A pedestal is as much a prison as any other small, confined space. -Gloria Steinem
If you ask a Mormon if women are suppressed, second-class citizens, they will tell you no. Women are not limited in the Mormon religion, or considered to be less than men; if anything, they are greater than men because of their greater spirituality and divine roles as mothers. Virtually any Mormon will tell you that they believe that husbands and wives are equal partners. And these Mormons won't be lying to you; they really do believe these things. Women are not subjugated in the Mormon church in the same sense as a chattel wife in the eighteenth century. But they are still prisoners to their prescribed roles.
Subjugation of women in the Mormon church is much more subtle than it once was, but that makes it no less real. Mormonism is very restrictive in the sense that it prescribes virtually every stage of a person's life for them, from cradle to grave. This prescription varies according to one's gender. The place of a woman is in the home.
As a child growing up in the Mormon religion, I was aware at a very early age that girls were treated differently from boys at church. The boys got to pass the sacrament on Sundays. The boys got to go to Cub Scouts, where they had camping trips and hikes and Pinewood Derbies. The girls got Achievement Days, which met half as often as Cub Scouts did, never had camping trips (although we did have hikes sometimes), and typically did things like painting wooden snowmen, baking cookies, and learning how to sew. I recall one activity where we learned how to be "ladylike"-- how to sit, walk, stand, and bend over like a lady.
It wasn't long before I learned about the priesthood, and learned that only boys got it. When I asked why, the response was memorable. I was fairly young at the time, perhaps seven or eight years old. The teacher made all the boys cover their ears, because she was going to tell the girls a great secret. Then she whispered to us, "You can't tell any of the boys this, because it's a secret-- but girls are special because they get to have babies. So God let men have the priesthood so they wouldn't feel bad."
I remember cocking my head to the side and thinking, "that doesn't make sense. Isn't having babies supposed to hurt a lot?" That explanation was so ridiculous, even when I was a brainwashed seven-year-old. It didn't seem fair. Besides, boys got to have the priesthood when they were twelve, and girls couldn't have babies until they were all grown up and married. That didn't seem fair at all.
Later on, when I was sixteen or seventeen, I was spending a Sunday afternoon reading some church books from my mom's large collection. One in particular was written for women, and this book talked about how bad it was for women to have careers, how it was vitally important that they stay at home with their children-- because their divine callings as mothers trumped all else. By this point, I had begun to amass a store of dreams for my future. I wanted to go to college and learn as much as I could. I wanted to write a book. At this point in my life, I was thinking about becoming a lawyer, or maybe a politician or journalist. I had ideas, and I had plans. I wanted children, because I had been taught to want them, but I did not plan on my children being my only contribution to the world.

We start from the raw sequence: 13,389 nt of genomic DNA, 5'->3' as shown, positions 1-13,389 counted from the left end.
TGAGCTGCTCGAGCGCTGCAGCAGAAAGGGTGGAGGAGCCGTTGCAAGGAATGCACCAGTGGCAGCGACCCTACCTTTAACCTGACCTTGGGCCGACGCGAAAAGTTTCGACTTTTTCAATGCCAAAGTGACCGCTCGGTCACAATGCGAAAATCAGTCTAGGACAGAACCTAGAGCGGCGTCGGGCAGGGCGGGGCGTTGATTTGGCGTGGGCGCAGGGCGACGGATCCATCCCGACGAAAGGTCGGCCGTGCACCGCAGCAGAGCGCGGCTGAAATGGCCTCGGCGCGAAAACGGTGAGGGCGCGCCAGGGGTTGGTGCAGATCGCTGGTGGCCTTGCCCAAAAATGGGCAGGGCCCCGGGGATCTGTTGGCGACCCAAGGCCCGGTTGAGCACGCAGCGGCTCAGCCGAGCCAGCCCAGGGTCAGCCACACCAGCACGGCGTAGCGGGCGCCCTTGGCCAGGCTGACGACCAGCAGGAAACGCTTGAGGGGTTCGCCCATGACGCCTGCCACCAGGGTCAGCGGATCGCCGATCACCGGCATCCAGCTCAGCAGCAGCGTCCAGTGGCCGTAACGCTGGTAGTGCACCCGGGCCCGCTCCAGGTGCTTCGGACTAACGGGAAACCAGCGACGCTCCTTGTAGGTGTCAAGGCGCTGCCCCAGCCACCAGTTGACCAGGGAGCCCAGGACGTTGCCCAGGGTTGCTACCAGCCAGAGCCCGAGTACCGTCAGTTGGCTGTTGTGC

What this book had said upset me. I thought, men get to be fathers and have careers at the same time. They get to go out into the world and engage with other people and make a difference in the public sphere. Why can't women be mothers and do the same thing?
At this point, I still had another two years of the Young Womens program ahead of me. And by the time I had finished with those two years, I was convinced that I didn't really want a career after all. I was enamored with my "divine calling" of motherhood. Shortly before I turned eighteen, I wrote in my journal that I had been so foolish for worrying about what I was going to do with my life. God, in his wisdom, had already planned that out for me. He knew what would make me happy, and I would follow that plan.
This change was a direct result of my time in the Young Womens program. About half of the lessons I had on Sundays were about women's divine roles. They had titles like "Preparing to Become an Eternal Companion," "Eternal Families," and "Obeying Commandments Helps Us Fulfill Our Divine Roles." I recall leaders regularly having the young women make lists of ways that Satan might try to keep us from fulfilling our divine roles. I want to make clear that I have no ill feelings towards my Young Women leaders; all of them were wonderful women, for the most part highly intelligent and genuinely caring. They were just as brainwashed as I was, and it wasn't their fault. But the organization that I was a part of attempted to steal my identity and replace it with pink pastel conformity.
Women are indeed placed on pedestals in the Mormon religion. They are supposed to be ever-faithful spiritual bastions and pure Madonnas. All our efforts were supposed to be ultimately focused on raising up a righteous generation. Our goals, our dreams, our intelligence, our creativity, and our sexuality were all subverted to this end. We were raised up on high pedestals, and our identities were circumscribed into the square foot of standing space on that pedestal. Our humanity was ignored in favor of our supposed perfection. In this way, we were placed in an elevated prison by an organization that wished to use us for its own ends.